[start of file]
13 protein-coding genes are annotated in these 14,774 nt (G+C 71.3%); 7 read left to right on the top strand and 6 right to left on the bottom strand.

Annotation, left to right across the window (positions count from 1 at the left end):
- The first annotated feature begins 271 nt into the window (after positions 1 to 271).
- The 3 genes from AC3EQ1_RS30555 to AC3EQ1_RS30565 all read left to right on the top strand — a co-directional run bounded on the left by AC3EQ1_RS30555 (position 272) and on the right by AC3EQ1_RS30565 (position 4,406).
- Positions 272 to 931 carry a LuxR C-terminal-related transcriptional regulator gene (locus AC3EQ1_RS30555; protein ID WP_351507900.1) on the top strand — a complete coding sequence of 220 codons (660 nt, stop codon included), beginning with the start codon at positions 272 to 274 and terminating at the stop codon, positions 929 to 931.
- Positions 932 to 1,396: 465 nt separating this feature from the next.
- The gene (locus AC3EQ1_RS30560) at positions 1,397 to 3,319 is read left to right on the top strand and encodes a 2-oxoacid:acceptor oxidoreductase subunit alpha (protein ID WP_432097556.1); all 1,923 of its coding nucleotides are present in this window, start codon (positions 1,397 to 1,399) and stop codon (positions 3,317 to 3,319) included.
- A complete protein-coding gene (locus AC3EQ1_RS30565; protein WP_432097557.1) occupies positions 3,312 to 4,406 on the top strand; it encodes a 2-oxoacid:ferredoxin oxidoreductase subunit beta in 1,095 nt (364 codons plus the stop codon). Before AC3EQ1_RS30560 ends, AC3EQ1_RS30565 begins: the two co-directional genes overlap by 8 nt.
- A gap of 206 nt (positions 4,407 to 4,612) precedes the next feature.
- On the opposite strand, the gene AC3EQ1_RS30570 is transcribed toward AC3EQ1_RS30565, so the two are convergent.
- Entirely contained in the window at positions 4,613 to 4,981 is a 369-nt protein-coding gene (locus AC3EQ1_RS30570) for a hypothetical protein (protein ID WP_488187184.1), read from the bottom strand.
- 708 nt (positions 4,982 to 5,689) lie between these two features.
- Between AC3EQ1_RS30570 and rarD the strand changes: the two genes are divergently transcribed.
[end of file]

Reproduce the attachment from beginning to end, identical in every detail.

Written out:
13 protein-coding genes are annotated in these 14,774 nt (G+C 71.3%); 7 read left to right on the top strand and 6 right to left on the bottom strand.

Annotation, left to right across the window (positions count from 1 at the left end):
- The first annotated feature begins 271 nt into the window (after positions 1 to 271).
- The 3 genes from AC3EQ1_RS30555 to AC3EQ1_RS30565 all read left to right on the top strand — a co-directional run bounded on the left by AC3EQ1_RS30555 (position 272) and on the right by AC3EQ1_RS30565 (position 4,406).
- Positions 272 to 931 carry a LuxR C-terminal-related transcriptional regulator gene (locus AC3EQ1_RS30555; protein ID WP_351507900.1) on the top strand — a complete coding sequence of 220 codons (660 nt, stop codon included), beginning with the start codon at positions 272 to 274 and terminating at the stop codon, positions 929 to 931.
- Positions 932 to 1,396: 465 nt separating this feature from the next.
- The gene (locus AC3EQ1_RS30560) at positions 1,397 to 3,319 is read left to right on the top strand and encodes a 2-oxoacid:acceptor oxidoreductase subunit alpha (protein ID WP_432097556.1); all 1,923 of its coding nucleotides are present in this window, start codon (positions 1,397 to 1,399) and stop codon (positions 3,317 to 3,319) included.
- A complete protein-coding gene (locus AC3EQ1_RS30565; protein WP_432097557.1) occupies positions 3,312 to 4,406 on the top strand; it encodes a 2-oxoacid:ferredoxin oxidoreductase subunit beta in 1,095 nt (364 codons plus the stop codon). Before AC3EQ1_RS30560 ends, AC3EQ1_RS30565 begins: the two co-directional genes overlap by 8 nt.
- A gap of 206 nt (positions 4,407 to 4,612) precedes the next feature.
- On the opposite strand, the gene AC3EQ1_RS30570 is transcribed toward AC3EQ1_RS30565, so the two are convergent.
- Entirely contained in the window at positions 4,613 to 4,981 is a 369-nt protein-coding gene (locus AC3EQ1_RS30570) for a hypothetical protein (protein ID WP_488187184.1), read from the bottom strand.
- 708 nt (positions 4,982 to 5,689) lie between these two features.
- Between AC3EQ1_RS30570 and rarD the strand changes: the two genes are divergently transcribed.